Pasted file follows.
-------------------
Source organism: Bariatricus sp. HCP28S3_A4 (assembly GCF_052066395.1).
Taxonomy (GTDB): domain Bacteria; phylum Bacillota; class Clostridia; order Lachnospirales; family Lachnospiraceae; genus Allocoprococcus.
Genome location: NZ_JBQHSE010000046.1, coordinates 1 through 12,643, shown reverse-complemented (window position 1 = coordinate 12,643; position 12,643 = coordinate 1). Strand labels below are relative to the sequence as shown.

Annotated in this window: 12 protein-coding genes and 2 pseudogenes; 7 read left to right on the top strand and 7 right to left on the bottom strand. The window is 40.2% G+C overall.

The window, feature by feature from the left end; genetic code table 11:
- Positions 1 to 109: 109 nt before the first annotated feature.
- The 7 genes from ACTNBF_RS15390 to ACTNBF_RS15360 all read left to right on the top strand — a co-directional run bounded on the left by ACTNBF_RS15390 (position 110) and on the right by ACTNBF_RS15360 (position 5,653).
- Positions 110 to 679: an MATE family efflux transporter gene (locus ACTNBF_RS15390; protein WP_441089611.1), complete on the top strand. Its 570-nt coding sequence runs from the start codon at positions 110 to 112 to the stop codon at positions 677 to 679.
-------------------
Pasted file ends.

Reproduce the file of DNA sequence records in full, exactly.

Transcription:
Source organism: Bariatricus sp. HCP28S3_A4 (assembly GCF_052066395.1).
Taxonomy (GTDB): domain Bacteria; phylum Bacillota; class Clostridia; order Lachnospirales; family Lachnospiraceae; genus Allocoprococcus.
Genome location: NZ_JBQHSE010000046.1, coordinates 1 through 12,643, shown reverse-complemented (window position 1 = coordinate 12,643; position 12,643 = coordinate 1). Strand labels below are relative to the sequence as shown.

Annotated in this window: 12 protein-coding genes and 2 pseudogenes; 7 read left to right on the top strand and 7 right to left on the bottom strand. The window is 40.2% G+C overall.

The window, feature by feature from the left end; genetic code table 11:
- Positions 1 to 109: 109 nt before the first annotated feature.
- The 7 genes from ACTNBF_RS15390 to ACTNBF_RS15360 all read left to right on the top strand — a co-directional run bounded on the left by ACTNBF_RS15390 (position 110) and on the right by ACTNBF_RS15360 (position 5,653).
- Positions 110 to 679: an MATE family efflux transporter gene (locus ACTNBF_RS15390; protein WP_441089611.1), complete on the top strand. Its 570-nt coding sequence runs from the start codon at positions 110 to 112 to the stop codon at positions 677 to 679.